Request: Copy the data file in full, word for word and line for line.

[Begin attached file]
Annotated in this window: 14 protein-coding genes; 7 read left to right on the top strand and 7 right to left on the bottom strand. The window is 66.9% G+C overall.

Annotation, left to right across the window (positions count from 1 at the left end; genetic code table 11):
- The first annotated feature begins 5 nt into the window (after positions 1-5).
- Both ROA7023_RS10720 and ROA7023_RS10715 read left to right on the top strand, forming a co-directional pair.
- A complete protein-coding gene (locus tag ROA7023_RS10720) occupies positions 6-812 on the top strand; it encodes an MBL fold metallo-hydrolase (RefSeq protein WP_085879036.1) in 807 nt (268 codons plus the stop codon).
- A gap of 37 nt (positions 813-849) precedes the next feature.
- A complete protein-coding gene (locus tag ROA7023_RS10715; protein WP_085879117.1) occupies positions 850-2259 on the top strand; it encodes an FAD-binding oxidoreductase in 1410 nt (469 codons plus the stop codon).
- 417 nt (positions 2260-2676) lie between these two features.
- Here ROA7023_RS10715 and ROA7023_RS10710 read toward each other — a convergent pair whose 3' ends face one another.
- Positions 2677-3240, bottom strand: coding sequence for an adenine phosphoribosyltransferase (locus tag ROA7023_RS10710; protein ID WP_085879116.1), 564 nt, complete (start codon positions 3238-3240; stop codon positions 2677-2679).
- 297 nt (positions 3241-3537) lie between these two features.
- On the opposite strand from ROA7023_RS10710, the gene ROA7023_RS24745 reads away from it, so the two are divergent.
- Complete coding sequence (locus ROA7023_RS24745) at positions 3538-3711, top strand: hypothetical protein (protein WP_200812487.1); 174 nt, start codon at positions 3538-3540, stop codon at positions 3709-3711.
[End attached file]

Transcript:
Annotated in this window: 14 protein-coding genes; 7 read left to right on the top strand and 7 right to left on the bottom strand. The window is 66.9% G+C overall.

Annotation, left to right across the window (positions count from 1 at the left end; genetic code table 11):
- The first annotated feature begins 5 nt into the window (after positions 1-5).
- Both ROA7023_RS10720 and ROA7023_RS10715 read left to right on the top strand, forming a co-directional pair.
- A complete protein-coding gene (locus tag ROA7023_RS10720) occupies positions 6-812 on the top strand; it encodes an MBL fold metallo-hydrolase (RefSeq protein WP_085879036.1) in 807 nt (268 codons plus the stop codon).
- A gap of 37 nt (positions 813-849) precedes the next feature.
- A complete protein-coding gene (locus tag ROA7023_RS10715; protein WP_085879117.1) occupies positions 850-2259 on the top strand; it encodes an FAD-binding oxidoreductase in 1410 nt (469 codons plus the stop codon).
- 417 nt (positions 2260-2676) lie between these two features.
- Here ROA7023_RS10715 and ROA7023_RS10710 read toward each other — a convergent pair whose 3' ends face one another.
- Positions 2677-3240, bottom strand: coding sequence for an adenine phosphoribosyltransferase (locus tag ROA7023_RS10710; protein ID WP_085879116.1), 564 nt, complete (start codon positions 3238-3240; stop codon positions 2677-2679).
- 297 nt (positions 3241-3537) lie between these two features.
- On the opposite strand from ROA7023_RS10710, the gene ROA7023_RS24745 reads away from it, so the two are divergent.
- Complete coding sequence (locus ROA7023_RS24745) at positions 3538-3711, top strand: hypothetical protein (protein WP_200812487.1); 174 nt, start codon at positions 3538-3540, stop codon at positions 3709-3711.